3. Configure your package as needed (more details are in advanced installation), in this example we enable GPU support and add 1 GPU.
  4. Click REVIEW & RUN and then RUN SERVICE to deploy your JupyterLab package as a service.
  5. The package is several gigabytes in size; typically the deployment takes 5 minutes on AWS.

Deploy via CLI

The DC/OS CLI provides a convenient way to deploy JupyterLab to your cluster.

  1. Create an options.json that looks like this:

    GPU enabled [options_advanced_gpu.json](options_advanced_gpu.json)
    

NOTE: The enable field inside gpu_support is set to true and the gpus field is set to (for example) 1.

  1. Deploy the package via:
$ dcos package install jupyterlab --options=options_advanced_gpu.json --yes
By Deploying, you agree to the Terms and Conditions https://mesosphere.com/catalog-terms-conditions/#community-services
This DC/OS Service is currently in preview. There may be bugs, incomplete features, incorrect documentation, or other discrepancies.

Default password is set to 'jupyter-<Marathon-App-Prefix>'

Advanced Installation options notes

storage / persistence: create local persistent volumes for internal storage files to survive across restarts or failures.

storage / host_volume_size: define the size of your persistent volume, e.g. 4GB.

<p class="message--warning"><strong>WARNING: </strong>If you did not select persistence in the storage section, or provided a valid value for host_volume on installation, <strong>your data will not be saved in any way</strong>.</p>

networking / port: This DC/OS service can be accessed from any other application through a NAMED VIP in the format service_name.marathon.l4lb.thisdcos.directory:port. Check status of the VIP in the Network tab of the DC/OS Dashboard (Enterprise DC/OS only).

networking / external_access: create an entry in Marathon-LB for accessing the service from outside of the cluster

networking / external_access_port: port to be used in Marathon-LB for accessing the service.

networking / external_public_agent_ip: dns for Marathon-LB, typically set to your public agents public ip.
Installing Marathon app for package [jupyterlab] version [1.1.0-0.33.4]
Service installed.

Test JupyterLab with GPU Support and TensorFlow

After JupyterLab is succesfully deployed, authenticate with your password described in the Quick Start section and create a new notebook in Python 3.

NOTE: Make sure Marathon-LB is installed.

Verify that you can access GPU acceleration by running the following lines in your new notebook:

from tensorflow.python.client import device_lib

def get_available_devices():
    local_device_protos = device_lib.list_local_devices()
    return [x.name for x in local_device_protos]

print(get_available_devices())

The output should look like:

['/device:CPU:0', '/device:GPU:0']

Access TensorBoard

You can access TensorBoard within your JupyterLab instance simply by adding /tensorboard/ to your browser url: https://<VHOST>/<Service Name>/tensorboard/

NOTE: If you installed your jupyterlab service under a different name space, just adjust the name in the url.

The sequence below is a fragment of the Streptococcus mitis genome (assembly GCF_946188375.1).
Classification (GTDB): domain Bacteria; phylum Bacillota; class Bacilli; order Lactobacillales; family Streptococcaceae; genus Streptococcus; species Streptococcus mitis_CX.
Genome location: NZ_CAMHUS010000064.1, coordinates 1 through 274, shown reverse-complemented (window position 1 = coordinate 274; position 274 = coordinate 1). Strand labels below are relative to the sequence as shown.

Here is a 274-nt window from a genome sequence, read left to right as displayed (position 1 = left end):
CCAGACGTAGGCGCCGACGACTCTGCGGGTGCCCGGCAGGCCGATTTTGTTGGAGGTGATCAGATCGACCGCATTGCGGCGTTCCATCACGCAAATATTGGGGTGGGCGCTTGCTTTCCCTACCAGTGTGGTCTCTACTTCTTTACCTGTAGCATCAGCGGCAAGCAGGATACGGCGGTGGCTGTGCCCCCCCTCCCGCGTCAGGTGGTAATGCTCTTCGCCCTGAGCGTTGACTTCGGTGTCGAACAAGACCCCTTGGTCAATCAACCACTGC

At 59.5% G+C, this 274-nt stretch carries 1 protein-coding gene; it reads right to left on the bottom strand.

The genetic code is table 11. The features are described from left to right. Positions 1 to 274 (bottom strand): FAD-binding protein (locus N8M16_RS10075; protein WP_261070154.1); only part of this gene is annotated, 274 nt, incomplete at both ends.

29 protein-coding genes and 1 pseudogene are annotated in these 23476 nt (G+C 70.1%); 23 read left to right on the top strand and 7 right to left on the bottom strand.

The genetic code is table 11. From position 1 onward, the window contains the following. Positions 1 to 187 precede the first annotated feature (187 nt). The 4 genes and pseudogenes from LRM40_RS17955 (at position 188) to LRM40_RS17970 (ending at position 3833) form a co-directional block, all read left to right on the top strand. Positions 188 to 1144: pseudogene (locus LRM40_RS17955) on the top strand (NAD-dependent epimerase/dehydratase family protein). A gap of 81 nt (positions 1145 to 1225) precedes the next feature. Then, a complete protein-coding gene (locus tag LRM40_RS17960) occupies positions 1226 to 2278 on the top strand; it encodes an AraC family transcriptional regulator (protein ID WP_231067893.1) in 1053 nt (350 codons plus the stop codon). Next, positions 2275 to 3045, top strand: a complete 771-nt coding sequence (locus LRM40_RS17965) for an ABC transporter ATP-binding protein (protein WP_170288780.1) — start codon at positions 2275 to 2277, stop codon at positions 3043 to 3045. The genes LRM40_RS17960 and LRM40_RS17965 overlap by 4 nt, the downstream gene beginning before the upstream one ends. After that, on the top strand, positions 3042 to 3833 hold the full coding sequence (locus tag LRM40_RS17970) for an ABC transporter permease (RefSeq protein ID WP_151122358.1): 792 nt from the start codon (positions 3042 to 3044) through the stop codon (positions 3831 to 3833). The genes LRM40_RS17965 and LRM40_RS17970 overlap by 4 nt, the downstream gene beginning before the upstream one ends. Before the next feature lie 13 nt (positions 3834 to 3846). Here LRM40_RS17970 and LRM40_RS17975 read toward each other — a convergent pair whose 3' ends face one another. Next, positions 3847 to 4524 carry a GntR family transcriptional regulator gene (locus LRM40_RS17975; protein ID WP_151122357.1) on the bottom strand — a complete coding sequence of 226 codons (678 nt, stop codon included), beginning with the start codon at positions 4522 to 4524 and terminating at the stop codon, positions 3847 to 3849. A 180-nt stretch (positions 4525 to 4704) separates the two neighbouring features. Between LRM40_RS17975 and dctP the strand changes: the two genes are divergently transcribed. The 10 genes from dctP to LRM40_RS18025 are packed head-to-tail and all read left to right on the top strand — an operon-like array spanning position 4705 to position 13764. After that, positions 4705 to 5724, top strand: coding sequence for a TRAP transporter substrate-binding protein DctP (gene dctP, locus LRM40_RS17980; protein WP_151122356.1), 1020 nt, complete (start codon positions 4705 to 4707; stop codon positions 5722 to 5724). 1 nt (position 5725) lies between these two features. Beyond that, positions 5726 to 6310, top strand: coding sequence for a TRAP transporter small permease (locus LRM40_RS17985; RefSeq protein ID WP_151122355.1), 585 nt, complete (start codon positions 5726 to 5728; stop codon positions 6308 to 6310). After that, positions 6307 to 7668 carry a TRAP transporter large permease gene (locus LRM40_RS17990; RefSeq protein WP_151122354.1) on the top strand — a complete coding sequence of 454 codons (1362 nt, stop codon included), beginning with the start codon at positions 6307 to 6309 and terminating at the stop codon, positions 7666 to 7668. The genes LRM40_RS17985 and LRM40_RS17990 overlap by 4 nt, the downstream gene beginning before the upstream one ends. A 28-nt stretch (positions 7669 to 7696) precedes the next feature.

Advanced Installation

Configuration

A typical advanced installation with (for example) HDFS support looks like this, where external_public_agent_hostname is the public hostname of your AWS ELB.

HDFS enabled options_advanced_hdfs.json

NOTE: To use HDFS, set your jupyter_conf_urls to the appropriate endpoint.

You can create this options_advanced_hdfs.json manually or via the web interface installation.

External Access

In order to access your JupyterLab service from outside the cluster, the Marathon-LB service must be installed.

When enabling external_access you point via the EXTERNAL_PUBLIC_AGENT_HOSTNAME field to your public agent DNS name. Please be sure to only use the DNS name, without any trailing / and leading http:// or https://.

HDFS Support

The Apache JupyterLab Service fully supports HDFS. HDFS or S3 is the recommended go-to when collaborating in multi-user environments. Simply install beforehand HDFS to your cluster, for example, in the default settings. Also make sure you point jupyter_conf_urls under Environment to the appropriate URL, such as http://api.hdfs.marathon.l4lb.thisdcos.directory/v1/endpoints. Missing this step leads to a failing JupyterLab service.

Persistent Storage

When persistent storage is enabled, you will find the persistent_data folder in your JupyterLab container under /mnt/mesos/sandbox.

Now when accessing your JupyterLab service and uploading files to your persistent_data folder, they are persistently stored.

Use Apache JupyterLab and BeakerX

By accessing Apache JupyterLab, you are now able to authenticate and try the various tutorials and examples from and for BeakerX.

Configuration options

There are a number of configuration options, which can be specified in the following way:

$ dcos package install --config=<options> jupyterlab

where options is the path to a JSON file, like options.json. For a list of possible attribute values, see

$ dcos package describe --config jupyterlab

Changing your Python Version

This section follows the instructions in Installing the iPython Kernel.

  1. In File click new and open a Terminal.
  2. In the terminal, create a new environment with your Python version of choice. For Python 3.5
$ conda create -n 3.5 python=3.5 ipykernel
$ source activate 3.5
$ python -m ipykernel install --user --name 3.5 --display-name "Python (3.5)"
$ source deactivate
  1. When you reload your Jupyter page and click Kernel you can change now via Change Kernel... to your new installed Python 3.5 environment.